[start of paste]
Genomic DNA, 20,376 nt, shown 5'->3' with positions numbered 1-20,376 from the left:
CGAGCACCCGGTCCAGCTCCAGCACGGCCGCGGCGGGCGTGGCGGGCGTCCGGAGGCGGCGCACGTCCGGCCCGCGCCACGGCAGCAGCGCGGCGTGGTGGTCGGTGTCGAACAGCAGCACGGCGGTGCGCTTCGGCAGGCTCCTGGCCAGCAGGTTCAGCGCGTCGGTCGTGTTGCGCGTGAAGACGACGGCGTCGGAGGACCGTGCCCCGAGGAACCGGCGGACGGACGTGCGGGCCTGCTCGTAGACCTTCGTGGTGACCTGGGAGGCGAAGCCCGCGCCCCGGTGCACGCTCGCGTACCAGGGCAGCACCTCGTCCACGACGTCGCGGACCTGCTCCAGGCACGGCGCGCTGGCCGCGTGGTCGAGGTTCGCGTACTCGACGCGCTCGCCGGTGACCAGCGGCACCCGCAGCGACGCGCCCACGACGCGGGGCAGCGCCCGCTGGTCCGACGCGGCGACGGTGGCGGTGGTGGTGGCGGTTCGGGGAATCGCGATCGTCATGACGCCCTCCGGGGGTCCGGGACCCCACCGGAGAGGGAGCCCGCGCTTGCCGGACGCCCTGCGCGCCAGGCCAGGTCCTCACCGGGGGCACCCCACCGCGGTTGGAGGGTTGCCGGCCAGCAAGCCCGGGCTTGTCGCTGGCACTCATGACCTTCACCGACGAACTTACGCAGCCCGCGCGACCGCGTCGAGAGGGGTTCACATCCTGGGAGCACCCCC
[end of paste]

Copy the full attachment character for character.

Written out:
Genomic DNA, 20,376 nt, shown 5'->3' with positions numbered 1-20,376 from the left:
CGAGCACCCGGTCCAGCTCCAGCACGGCCGCGGCGGGCGTGGCGGGCGTCCGGAGGCGGCGCACGTCCGGCCCGCGCCACGGCAGCAGCGCGGCGTGGTGGTCGGTGTCGAACAGCAGCACGGCGGTGCGCTTCGGCAGGCTCCTGGCCAGCAGGTTCAGCGCGTCGGTCGTGTTGCGCGTGAAGACGACGGCGTCGGAGGACCGTGCCCCGAGGAACCGGCGGACGGACGTGCGGGCCTGCTCGTAGACCTTCGTGGTGACCTGGGAGGCGAAGCCCGCGCCCCGGTGCACGCTCGCGTACCAGGGCAGCACCTCGTCCACGACGTCGCGGACCTGCTCCAGGCACGGCGCGCTGGCCGCGTGGTCGAGGTTCGCGTACTCGACGCGCTCGCCGGTGACCAGCGGCACCCGCAGCGACGCGCCCACGACGCGGGGCAGCGCCCGCTGGTCCGACGCGGCGACGGTGGCGGTGGTGGTGGCGGTTCGGGGAATCGCGATCGTCATGACGCCCTCCGGGGGTCCGGGACCCCACCGGAGAGGGAGCCCGCGCTTGCCGGACGCCCTGCGCGCCAGGCCAGGTCCTCACCGGGGGCACCCCACCGCGGTTGGAGGGTTGCCGGCCAGCAAGCCCGGGCTTGTCGCTGGCACTCATGACCTTCACCGACGAACTTACGCAGCCCGCGCGACCGCGTCGAGAGGGGTTCACATCCTGGGAGCACCCCC